Acne is a very common skin problem that shows up as outbreaks of bumps called pimples or zits. Acne usually appears on the face, neck, back, chest, and shoulders. Acne can be a source of emotional distress, and severe cases can lead to permanentÂ acne scars.
What causes acne?
Acne begins when theÂ poresÂ in the skin become clogged and can no longer drain sebum (an oil made by the sebaceous glands that protects and moisturizes the skin.) TheÂ sebumÂ build-up causes the surrounding hair follicle to swell.
Hair follicles swollen with sebum are calledÂ comedones. If the sebum stays beneath the skin, the comedones produce white bumps calledÂ whiteheads. If the sebum reaches the surface of the skin, the comedones produce darkened bumps called blackheads. This black discoloration is due to sebum darkening when it is exposed to air. It is not due to dirt. Both whiteheads and blackheads may stay in the skin for a long time.
Bacteria calledÂ Propionibacterium acnes (P. acnes) that normally live on the top of the skin can enter the clogged pores and infect the sebum. This causes the skin to become swollen, red, and painful.
Infected sebaceous glands may burst, releasing sebum and bacteria into the surrounding skin, creating additional inflammation. In severe cases, larger nodules and cysts may form in the deeper layers of the skin.
What are the different types of acne?
Acne can be categorized by its severity:
Who gets acne?
Anyone at any age can get acne.Â Acne in teenagersÂ is very common because the surging hormone levels (androgens) associated with puberty create more active sebaceous glands.
Acne in adultsÂ is is also very common, especially among women.
Acne is more likely to afflict people whose parents had acne.
What factors make acne worse?
Acne lesions can come and go. These factors can cause acne to flare:
What acne treatments are available?
Almost all cases of acne can be effectively treated. The goal ofÂ acne treatmentÂ is to heal existing lesions, stop new lesions from forming, and prevent acne scars.
Different acne medications are available that control one or more of the underlying causes of acne. Common classes of acne medications include the following:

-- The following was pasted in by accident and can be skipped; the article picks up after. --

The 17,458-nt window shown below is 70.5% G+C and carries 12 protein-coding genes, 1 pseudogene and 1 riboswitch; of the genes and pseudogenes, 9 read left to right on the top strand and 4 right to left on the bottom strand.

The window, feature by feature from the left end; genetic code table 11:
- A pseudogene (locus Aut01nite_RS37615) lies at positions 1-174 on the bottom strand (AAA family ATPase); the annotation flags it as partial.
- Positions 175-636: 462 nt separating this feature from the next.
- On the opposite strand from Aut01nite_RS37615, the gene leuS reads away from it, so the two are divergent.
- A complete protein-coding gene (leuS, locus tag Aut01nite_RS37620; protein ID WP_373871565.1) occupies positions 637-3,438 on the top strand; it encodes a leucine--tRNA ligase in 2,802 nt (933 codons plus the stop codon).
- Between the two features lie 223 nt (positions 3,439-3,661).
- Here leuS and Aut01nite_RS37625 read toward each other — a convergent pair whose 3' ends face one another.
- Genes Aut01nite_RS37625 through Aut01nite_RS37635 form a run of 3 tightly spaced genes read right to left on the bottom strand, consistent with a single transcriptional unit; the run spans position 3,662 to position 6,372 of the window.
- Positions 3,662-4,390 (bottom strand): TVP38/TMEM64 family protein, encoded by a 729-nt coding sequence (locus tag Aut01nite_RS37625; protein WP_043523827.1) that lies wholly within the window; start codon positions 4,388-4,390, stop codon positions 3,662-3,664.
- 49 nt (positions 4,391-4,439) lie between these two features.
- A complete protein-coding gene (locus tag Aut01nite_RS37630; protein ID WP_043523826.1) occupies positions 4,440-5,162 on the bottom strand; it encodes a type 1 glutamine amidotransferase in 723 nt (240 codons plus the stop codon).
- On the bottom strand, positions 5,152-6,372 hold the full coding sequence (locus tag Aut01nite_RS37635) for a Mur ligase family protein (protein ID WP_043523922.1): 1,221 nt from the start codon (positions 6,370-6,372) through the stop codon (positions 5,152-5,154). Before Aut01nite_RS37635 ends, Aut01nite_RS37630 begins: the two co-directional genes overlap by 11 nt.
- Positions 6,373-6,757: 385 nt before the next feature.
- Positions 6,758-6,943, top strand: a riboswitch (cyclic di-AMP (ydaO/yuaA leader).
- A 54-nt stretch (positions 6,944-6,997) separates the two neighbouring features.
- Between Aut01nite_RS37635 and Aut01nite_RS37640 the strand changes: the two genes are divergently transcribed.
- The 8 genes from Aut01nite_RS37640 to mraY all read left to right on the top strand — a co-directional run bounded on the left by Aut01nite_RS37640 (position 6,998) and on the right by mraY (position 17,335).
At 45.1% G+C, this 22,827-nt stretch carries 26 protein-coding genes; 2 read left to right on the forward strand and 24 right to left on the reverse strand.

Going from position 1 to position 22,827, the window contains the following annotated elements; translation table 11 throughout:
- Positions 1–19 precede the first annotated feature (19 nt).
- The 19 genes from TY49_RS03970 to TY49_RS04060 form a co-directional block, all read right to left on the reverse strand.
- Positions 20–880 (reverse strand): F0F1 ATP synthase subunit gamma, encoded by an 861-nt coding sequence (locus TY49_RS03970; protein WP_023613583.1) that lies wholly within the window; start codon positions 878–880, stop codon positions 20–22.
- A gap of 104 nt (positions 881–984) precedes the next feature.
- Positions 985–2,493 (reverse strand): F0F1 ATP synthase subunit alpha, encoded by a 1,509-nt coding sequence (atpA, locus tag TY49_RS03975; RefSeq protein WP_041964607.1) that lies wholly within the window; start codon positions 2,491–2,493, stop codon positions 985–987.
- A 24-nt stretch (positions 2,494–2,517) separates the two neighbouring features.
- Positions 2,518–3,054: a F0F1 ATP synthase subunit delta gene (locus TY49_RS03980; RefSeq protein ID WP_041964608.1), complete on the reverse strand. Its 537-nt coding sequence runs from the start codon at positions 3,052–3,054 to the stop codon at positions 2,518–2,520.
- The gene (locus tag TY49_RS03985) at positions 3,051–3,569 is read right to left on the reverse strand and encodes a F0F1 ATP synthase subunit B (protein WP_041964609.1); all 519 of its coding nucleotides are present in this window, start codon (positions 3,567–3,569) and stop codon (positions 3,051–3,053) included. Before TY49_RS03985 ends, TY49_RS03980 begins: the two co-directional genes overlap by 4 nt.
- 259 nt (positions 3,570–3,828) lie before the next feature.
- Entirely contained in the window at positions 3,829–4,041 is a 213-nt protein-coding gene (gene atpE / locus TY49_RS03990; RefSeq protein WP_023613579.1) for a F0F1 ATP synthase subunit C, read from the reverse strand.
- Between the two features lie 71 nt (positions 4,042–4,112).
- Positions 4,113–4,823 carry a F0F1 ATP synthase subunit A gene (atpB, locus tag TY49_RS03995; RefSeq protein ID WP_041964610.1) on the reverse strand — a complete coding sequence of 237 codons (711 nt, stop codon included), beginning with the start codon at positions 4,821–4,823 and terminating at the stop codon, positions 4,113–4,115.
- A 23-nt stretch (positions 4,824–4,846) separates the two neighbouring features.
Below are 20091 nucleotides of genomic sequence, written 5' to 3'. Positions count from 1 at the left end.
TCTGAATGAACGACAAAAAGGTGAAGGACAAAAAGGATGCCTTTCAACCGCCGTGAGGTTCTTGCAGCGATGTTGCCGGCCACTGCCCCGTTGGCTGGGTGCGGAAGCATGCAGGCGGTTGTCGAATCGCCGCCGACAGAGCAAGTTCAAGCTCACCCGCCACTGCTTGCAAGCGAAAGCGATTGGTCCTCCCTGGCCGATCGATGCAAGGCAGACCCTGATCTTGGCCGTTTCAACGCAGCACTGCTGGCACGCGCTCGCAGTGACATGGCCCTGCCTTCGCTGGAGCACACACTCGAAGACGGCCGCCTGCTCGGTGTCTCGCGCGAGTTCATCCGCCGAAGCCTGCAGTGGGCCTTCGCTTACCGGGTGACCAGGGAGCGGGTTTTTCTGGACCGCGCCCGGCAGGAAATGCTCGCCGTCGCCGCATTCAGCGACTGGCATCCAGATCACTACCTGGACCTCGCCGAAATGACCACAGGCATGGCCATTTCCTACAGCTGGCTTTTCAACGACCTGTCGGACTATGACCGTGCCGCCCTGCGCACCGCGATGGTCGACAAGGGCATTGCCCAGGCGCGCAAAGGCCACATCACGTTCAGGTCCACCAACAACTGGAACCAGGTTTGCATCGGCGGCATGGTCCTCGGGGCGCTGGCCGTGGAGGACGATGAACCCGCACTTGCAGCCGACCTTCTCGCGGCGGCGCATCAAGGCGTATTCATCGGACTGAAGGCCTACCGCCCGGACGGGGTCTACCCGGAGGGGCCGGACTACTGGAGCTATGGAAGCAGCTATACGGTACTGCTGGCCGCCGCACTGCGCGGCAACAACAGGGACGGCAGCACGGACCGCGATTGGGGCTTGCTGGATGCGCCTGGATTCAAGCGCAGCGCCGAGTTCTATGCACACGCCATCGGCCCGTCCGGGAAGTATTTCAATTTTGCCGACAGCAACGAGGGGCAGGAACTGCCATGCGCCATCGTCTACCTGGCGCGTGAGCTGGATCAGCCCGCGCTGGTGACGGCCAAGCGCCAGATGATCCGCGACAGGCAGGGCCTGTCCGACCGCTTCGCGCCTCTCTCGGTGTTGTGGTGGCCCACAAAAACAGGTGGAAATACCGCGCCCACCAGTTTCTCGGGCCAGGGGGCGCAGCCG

Your doctor will prescribe acne medications based on the following factors:
Non-prescription acne medicationsÂ may provide sufficient results for some people with mild acne. However, most people with moderate acne and all with severe acne will need to useÂ prescription acne medicationsÂ for effective treatment.
Whatever your treatment plan, it is important that you give it enough time to work. This may mean waiting 6 to 8 weeks to see results.Â While the older acne lesions are healing, the medication is hard at work keeping new lesions from forming. Staying on your medication is the most important step to getting acne under control.
How can I keep my acne under control?
After your acne clears, your doctor may recommend that you continue therapy with a topical retinoids to keep it under control. It is always a good idea to maintain good skin care and use skin care products labeled as â€œnon-comedogenicâ€ (do not promote acne)
For ongoing acne skin care and prevention of acne, follow a few simple guidelines:
Acne in Teenagers
nearly every teenager at some point during adolescence, but that
doesnâ€™t make it easier to bear. The emotional toll of acne is a
familiar problem for many young people and can wreak havoc on
adolescent self-confidence. Fortunately,Â almost
all cases of acne are treatable.
Who gets acne?
Anyone of any age can get acne, even adults, but it is most common in teenagers. In fact, acne is considered a normal part of adolescence. 100% of the population can expect to have acne at some time during adolescence, regardless of race or ethnicity. During puberty, elevated hormone levels stimulate higher sebum production than usual, increasing the chance of acne flares.
Boys are more likely to get it during adolescence because their skin tends to produce more sebum. In adulthood, women are more prone to acne than men, likely because of the hormonal swings of menstruation, pregnancy, and menopause.
People with a family history of acne are also more likely to get acne.
How is teen acne treated?
It is important to treat acne early to prevent the development of acne scars.